How do you cover a story that hits too close to home?
Paul Gates was a journalistic giant. For more than thirty years, his investigations shined a light on the dark side of politics, business, and law enforcement, and sent state officials, and con-men to jail.
He was a master of the ambush interview. He knew where the powerful and shady liked to hide, and he would show up, camera in tow, to demand answers. Paul was passionate about finding the truth and speaking it to the powerful. He was the only journalist I ever worked with who could badger a bully caught with his hand in the cookie jar and never once forget the manners him momma taught him.
He was a reporter’s reporter. Tireless on the hunt for justice for the little guy. And photogs knew if they worked with Paul they would have a story to tell at the end of the day.
But as serious as he took his job as a reporter and anchor, he could still play the befuddled sidekick to the world-famous chef who joined him to cook on the set twice a week.
That is what endeared him to so many in the Capitol Region.
Around the newsroom, we were just as likely to see Paul wrapped in a feather boa talking to his many pet rocks as poring over a three-inch stack of documents from the Used Car Commission. And the one-liners he slipped into his scripts just for the editors are the stuff of legend.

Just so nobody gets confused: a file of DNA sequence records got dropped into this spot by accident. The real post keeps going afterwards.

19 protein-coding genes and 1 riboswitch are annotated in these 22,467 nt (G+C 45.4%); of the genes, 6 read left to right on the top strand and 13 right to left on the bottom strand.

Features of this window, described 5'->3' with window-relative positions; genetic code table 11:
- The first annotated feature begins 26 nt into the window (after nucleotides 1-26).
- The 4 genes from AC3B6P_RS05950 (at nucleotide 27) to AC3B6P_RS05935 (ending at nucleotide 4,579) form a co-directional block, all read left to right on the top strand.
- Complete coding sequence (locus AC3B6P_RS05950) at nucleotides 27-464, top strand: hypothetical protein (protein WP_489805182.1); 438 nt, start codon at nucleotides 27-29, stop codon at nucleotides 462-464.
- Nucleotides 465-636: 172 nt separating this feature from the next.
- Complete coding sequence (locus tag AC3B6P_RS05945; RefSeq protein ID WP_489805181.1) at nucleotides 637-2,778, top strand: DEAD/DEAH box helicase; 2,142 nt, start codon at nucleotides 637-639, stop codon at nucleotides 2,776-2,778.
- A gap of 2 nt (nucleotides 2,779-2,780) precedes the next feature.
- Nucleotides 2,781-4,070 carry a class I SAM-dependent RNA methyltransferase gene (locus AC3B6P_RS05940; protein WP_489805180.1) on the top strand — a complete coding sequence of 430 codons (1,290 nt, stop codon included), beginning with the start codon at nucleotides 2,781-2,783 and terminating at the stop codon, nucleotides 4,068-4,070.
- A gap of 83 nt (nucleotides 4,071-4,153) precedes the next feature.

Paul was a one-man blooper reel and one hell of a serious journalist. That’s what endeared him to everyone in the station.
That’s why it was such a shock when he announced his retirement four years ago. Doctors had diagnosed Paul with Alzheimer’s. He left us to be with his family and fight this insidious disease.
I was with Paul on his last investigative interview. It was clear to me something was not right. He had trouble keeping some of the facts straight and staying on subject. It was hard to watch a champion go out that way.
This week, we got to visit with Paul and his family. The news is not good. Alzheimer’s has ravaged the giant we all knew. He didn’t remember any of the crew. He had to ask what the camera were, and after a few minutes, it was clear he did not know what he was saying while he was saying it.
But every once in a while, just for a second, the haze would clear, and a flash of the old Paul would shine through. We could see it in his eyes, hear it in his voice. It gave us hope, and crushed our spirits.
It’s hard to realize your heroes are human. They bleed. They cry. They grow old. And they forget their glory. How’s Paul is one of the hardest stories I’ve ever had to tell.
Paul and his family sure could use you good thoughts and your prayers. As well as anyone else fighting his same fight.